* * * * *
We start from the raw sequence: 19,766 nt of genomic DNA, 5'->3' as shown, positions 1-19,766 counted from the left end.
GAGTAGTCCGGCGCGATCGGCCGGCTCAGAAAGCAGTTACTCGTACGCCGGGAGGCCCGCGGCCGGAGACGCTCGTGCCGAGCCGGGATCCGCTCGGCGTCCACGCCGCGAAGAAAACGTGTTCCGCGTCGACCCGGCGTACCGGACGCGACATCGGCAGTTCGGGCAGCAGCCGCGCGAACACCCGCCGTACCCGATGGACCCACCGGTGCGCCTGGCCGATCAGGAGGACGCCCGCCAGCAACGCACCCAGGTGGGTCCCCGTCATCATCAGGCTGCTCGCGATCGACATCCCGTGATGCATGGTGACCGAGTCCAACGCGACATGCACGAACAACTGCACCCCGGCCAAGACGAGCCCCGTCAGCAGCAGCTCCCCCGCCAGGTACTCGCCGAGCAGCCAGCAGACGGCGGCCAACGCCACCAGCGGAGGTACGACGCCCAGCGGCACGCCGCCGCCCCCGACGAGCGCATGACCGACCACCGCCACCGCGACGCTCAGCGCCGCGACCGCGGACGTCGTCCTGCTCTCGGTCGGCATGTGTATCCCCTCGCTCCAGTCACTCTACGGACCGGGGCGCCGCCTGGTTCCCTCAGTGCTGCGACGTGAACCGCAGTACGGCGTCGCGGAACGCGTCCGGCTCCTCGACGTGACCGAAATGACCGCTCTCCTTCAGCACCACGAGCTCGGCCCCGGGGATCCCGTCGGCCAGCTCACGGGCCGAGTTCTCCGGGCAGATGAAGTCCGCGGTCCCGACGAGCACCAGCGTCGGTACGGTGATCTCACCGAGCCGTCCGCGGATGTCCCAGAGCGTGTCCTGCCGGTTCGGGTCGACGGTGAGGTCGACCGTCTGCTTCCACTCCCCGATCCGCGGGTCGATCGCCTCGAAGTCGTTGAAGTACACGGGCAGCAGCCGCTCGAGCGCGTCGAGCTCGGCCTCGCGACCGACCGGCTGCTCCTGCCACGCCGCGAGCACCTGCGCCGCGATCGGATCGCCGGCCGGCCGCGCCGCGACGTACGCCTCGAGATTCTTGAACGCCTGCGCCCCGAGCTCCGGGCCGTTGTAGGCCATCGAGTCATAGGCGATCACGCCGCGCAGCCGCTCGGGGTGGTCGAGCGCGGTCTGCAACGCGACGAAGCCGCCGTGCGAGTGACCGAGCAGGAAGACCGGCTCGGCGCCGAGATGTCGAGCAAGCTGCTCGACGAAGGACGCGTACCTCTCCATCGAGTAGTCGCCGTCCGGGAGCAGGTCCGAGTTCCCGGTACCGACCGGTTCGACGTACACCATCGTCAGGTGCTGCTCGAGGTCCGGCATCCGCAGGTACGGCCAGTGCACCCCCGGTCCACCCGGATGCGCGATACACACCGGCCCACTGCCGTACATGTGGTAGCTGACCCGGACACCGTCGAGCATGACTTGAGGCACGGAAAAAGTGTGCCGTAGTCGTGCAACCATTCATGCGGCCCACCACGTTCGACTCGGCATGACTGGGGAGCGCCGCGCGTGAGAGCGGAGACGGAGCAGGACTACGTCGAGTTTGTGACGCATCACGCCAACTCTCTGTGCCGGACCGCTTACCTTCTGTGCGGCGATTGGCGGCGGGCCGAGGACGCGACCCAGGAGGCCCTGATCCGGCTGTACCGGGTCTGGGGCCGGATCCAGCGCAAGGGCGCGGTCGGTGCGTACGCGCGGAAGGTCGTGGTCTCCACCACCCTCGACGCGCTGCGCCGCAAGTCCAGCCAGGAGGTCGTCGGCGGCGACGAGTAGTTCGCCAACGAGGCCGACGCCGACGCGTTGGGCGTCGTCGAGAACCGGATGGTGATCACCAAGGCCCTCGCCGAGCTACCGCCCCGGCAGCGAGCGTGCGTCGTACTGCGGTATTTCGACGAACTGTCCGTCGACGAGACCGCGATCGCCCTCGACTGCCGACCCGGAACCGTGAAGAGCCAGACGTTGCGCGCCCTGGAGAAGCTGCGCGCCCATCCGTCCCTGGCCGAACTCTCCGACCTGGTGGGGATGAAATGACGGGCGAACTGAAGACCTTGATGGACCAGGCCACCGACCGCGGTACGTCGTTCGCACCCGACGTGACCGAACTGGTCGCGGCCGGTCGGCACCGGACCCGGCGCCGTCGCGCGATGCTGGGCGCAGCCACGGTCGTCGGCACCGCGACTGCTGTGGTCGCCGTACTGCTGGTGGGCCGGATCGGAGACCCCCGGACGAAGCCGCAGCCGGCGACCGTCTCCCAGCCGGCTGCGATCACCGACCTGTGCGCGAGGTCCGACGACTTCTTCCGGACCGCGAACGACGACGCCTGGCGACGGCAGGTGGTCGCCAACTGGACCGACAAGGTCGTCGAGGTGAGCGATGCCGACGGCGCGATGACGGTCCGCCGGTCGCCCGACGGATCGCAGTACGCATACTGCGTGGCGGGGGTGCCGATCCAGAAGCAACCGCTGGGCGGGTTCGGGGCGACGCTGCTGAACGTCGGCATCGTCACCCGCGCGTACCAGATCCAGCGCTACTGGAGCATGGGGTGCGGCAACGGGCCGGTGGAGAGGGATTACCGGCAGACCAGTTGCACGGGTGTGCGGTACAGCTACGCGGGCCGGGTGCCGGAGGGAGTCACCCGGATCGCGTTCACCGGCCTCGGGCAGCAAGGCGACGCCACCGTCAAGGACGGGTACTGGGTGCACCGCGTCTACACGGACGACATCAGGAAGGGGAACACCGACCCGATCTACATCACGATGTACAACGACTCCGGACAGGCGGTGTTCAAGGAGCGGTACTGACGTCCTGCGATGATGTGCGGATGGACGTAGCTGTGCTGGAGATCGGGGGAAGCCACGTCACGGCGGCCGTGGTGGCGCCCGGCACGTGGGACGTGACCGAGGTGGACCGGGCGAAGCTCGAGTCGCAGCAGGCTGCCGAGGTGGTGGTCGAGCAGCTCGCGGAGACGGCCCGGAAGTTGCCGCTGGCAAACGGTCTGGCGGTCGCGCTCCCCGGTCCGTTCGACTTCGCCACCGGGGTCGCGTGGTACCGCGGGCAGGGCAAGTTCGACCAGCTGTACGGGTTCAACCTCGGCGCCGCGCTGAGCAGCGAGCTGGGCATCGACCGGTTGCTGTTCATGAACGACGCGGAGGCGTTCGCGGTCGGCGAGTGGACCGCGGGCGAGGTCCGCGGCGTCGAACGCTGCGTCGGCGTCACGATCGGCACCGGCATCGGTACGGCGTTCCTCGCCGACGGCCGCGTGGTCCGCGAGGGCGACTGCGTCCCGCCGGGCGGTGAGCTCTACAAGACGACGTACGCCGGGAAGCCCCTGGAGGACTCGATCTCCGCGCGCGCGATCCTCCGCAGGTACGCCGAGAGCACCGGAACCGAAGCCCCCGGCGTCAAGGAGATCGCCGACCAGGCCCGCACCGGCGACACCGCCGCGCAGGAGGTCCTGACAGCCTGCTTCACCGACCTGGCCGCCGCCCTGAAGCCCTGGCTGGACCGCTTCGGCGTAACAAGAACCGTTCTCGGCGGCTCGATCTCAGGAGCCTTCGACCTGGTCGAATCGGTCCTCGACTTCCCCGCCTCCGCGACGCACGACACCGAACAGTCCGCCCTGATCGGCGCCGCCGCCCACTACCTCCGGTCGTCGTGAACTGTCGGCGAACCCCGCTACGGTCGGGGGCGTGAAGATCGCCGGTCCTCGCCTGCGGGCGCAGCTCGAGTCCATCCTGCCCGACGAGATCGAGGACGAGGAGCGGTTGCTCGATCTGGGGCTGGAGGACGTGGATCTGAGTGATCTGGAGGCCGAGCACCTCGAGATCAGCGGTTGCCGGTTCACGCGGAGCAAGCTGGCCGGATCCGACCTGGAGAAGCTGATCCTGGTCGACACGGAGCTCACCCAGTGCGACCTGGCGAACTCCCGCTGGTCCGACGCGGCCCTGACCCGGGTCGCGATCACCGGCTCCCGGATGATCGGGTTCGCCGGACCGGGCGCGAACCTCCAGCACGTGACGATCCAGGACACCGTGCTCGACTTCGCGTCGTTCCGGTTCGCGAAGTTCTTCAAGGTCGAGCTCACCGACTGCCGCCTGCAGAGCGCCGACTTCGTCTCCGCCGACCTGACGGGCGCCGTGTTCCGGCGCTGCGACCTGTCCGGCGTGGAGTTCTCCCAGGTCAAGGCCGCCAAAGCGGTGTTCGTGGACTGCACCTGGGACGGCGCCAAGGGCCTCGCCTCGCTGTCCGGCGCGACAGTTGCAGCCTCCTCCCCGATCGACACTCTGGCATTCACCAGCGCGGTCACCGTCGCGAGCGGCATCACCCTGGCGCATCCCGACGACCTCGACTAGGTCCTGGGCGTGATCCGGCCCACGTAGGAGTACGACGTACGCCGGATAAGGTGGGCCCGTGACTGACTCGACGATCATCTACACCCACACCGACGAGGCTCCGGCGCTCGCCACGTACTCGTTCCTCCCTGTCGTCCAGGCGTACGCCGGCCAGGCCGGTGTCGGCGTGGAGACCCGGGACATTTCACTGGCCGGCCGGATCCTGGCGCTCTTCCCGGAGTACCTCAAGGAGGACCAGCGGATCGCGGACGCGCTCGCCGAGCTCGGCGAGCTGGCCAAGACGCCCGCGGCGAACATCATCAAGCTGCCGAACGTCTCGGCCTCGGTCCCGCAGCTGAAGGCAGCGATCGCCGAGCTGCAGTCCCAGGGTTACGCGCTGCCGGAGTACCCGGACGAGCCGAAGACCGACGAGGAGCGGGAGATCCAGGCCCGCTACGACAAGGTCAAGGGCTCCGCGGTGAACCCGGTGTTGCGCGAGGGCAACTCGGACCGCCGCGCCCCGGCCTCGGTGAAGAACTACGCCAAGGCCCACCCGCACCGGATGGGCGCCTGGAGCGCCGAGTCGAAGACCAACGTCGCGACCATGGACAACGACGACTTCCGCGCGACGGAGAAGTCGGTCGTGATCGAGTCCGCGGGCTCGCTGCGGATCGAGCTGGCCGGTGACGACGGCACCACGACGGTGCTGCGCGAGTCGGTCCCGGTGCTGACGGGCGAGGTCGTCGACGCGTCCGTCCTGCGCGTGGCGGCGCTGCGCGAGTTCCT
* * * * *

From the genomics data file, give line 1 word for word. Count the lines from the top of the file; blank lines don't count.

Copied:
We start from the raw sequence: 19,766 nt of genomic DNA, 5'->3' as shown, positions 1-19,766 counted from the left end.